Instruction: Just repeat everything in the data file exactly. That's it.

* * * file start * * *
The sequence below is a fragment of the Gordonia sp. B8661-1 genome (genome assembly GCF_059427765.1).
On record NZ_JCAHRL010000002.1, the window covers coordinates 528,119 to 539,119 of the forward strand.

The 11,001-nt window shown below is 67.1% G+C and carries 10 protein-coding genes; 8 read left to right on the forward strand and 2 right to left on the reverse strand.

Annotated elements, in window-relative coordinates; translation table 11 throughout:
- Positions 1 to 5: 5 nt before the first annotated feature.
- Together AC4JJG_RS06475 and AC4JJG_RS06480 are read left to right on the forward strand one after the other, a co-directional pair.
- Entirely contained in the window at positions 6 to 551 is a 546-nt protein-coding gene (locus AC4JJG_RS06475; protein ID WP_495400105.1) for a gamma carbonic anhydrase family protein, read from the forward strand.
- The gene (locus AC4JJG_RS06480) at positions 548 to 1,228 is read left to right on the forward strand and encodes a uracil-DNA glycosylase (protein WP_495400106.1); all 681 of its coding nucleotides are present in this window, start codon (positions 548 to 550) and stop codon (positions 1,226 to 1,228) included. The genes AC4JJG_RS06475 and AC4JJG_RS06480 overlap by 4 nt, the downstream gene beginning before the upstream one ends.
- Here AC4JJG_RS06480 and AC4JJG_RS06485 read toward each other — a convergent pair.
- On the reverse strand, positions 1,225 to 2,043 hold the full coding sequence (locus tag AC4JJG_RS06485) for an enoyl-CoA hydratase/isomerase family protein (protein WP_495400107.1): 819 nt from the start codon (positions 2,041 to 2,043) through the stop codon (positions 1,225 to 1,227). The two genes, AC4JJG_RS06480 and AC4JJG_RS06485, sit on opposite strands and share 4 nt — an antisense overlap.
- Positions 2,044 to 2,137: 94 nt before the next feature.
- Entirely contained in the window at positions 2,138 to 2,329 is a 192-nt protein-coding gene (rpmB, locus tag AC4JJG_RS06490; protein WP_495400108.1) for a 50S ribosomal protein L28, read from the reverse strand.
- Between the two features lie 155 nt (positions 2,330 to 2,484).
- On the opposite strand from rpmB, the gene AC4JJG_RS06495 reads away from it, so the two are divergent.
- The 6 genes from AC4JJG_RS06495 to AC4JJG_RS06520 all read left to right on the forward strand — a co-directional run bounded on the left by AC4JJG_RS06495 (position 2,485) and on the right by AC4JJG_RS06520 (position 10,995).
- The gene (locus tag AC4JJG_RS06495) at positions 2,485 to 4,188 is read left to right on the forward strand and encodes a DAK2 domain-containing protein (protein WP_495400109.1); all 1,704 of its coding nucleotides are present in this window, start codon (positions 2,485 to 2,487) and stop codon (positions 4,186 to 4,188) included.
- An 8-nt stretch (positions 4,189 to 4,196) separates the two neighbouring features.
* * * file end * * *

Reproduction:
The sequence below is a fragment of the Gordonia sp. B8661-1 genome (genome assembly GCF_059427765.1).
On record NZ_JCAHRL010000002.1, the window covers coordinates 528,119 to 539,119 of the forward strand.

The 11,001-nt window shown below is 67.1% G+C and carries 10 protein-coding genes; 8 read left to right on the forward strand and 2 right to left on the reverse strand.

Annotated elements, in window-relative coordinates; translation table 11 throughout:
- Positions 1 to 5: 5 nt before the first annotated feature.
- Together AC4JJG_RS06475 and AC4JJG_RS06480 are read left to right on the forward strand one after the other, a co-directional pair.
- Entirely contained in the window at positions 6 to 551 is a 546-nt protein-coding gene (locus AC4JJG_RS06475; protein ID WP_495400105.1) for a gamma carbonic anhydrase family protein, read from the forward strand.
- The gene (locus AC4JJG_RS06480) at positions 548 to 1,228 is read left to right on the forward strand and encodes a uracil-DNA glycosylase (protein WP_495400106.1); all 681 of its coding nucleotides are present in this window, start codon (positions 548 to 550) and stop codon (positions 1,226 to 1,228) included. The genes AC4JJG_RS06475 and AC4JJG_RS06480 overlap by 4 nt, the downstream gene beginning before the upstream one ends.
- Here AC4JJG_RS06480 and AC4JJG_RS06485 read toward each other — a convergent pair.
- On the reverse strand, positions 1,225 to 2,043 hold the full coding sequence (locus tag AC4JJG_RS06485) for an enoyl-CoA hydratase/isomerase family protein (protein WP_495400107.1): 819 nt from the start codon (positions 2,041 to 2,043) through the stop codon (positions 1,225 to 1,227). The two genes, AC4JJG_RS06480 and AC4JJG_RS06485, sit on opposite strands and share 4 nt — an antisense overlap.
- Positions 2,044 to 2,137: 94 nt before the next feature.
- Entirely contained in the window at positions 2,138 to 2,329 is a 192-nt protein-coding gene (rpmB, locus tag AC4JJG_RS06490; protein WP_495400108.1) for a 50S ribosomal protein L28, read from the reverse strand.
- Between the two features lie 155 nt (positions 2,330 to 2,484).
- On the opposite strand from rpmB, the gene AC4JJG_RS06495 reads away from it, so the two are divergent.
- The 6 genes from AC4JJG_RS06495 to AC4JJG_RS06520 all read left to right on the forward strand — a co-directional run bounded on the left by AC4JJG_RS06495 (position 2,485) and on the right by AC4JJG_RS06520 (position 10,995).
- The gene (locus tag AC4JJG_RS06495) at positions 2,485 to 4,188 is read left to right on the forward strand and encodes a DAK2 domain-containing protein (protein WP_495400109.1); all 1,704 of its coding nucleotides are present in this window, start codon (positions 2,485 to 2,487) and stop codon (positions 4,186 to 4,188) included.
- An 8-nt stretch (positions 4,189 to 4,196) separates the two neighbouring features.